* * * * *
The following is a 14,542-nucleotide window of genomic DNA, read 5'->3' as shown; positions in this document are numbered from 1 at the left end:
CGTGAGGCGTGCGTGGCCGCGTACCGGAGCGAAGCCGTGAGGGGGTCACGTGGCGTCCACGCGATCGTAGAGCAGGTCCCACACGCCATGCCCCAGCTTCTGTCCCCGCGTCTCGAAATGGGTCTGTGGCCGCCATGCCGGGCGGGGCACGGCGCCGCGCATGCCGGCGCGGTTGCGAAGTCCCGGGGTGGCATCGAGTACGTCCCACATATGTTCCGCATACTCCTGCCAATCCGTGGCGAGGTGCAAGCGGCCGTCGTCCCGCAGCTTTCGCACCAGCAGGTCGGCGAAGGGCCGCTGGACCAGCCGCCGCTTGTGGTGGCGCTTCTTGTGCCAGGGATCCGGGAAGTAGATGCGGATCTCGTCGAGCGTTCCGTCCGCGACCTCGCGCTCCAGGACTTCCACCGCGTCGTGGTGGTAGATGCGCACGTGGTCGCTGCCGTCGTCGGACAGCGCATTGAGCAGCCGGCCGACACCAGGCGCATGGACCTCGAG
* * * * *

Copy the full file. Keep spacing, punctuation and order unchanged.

The following is a 14,542-nucleotide window of genomic DNA, read 5'->3' as shown; positions in this document are numbered from 1 at the left end:
CGTGAGGCGTGCGTGGCCGCGTACCGGAGCGAAGCCGTGAGGGGGTCACGTGGCGTCCACGCGATCGTAGAGCAGGTCCCACACGCCATGCCCCAGCTTCTGTCCCCGCGTCTCGAAATGGGTCTGTGGCCGCCATGCCGGGCGGGGCACGGCGCCGCGCATGCCGGCGCGGTTGCGAAGTCCCGGGGTGGCATCGAGTACGTCCCACATATGTTCCGCATACTCCTGCCAATCCGTGGCGAGGTGCAAGCGGCCGTCGTCCCGCAGCTTTCGCACCAGCAGGTCGGCGAAGGGCCGCTGGACCAGCCGCCGCTTGTGGTGGCGCTTCTTGTGCCAGGGATCCGGGAAGTAGATGCGGATCTCGTCGAGCGTTCCGTCCGCGACCTCGCGCTCCAGGACTTCCACCGCGTCGTGGTGGTAGATGCGCACGTGGTCGCTGCCGTCGTCGGACAGCGCATTGAGCAGCCGGCCGACACCAGGCGCATGGACCTCGAG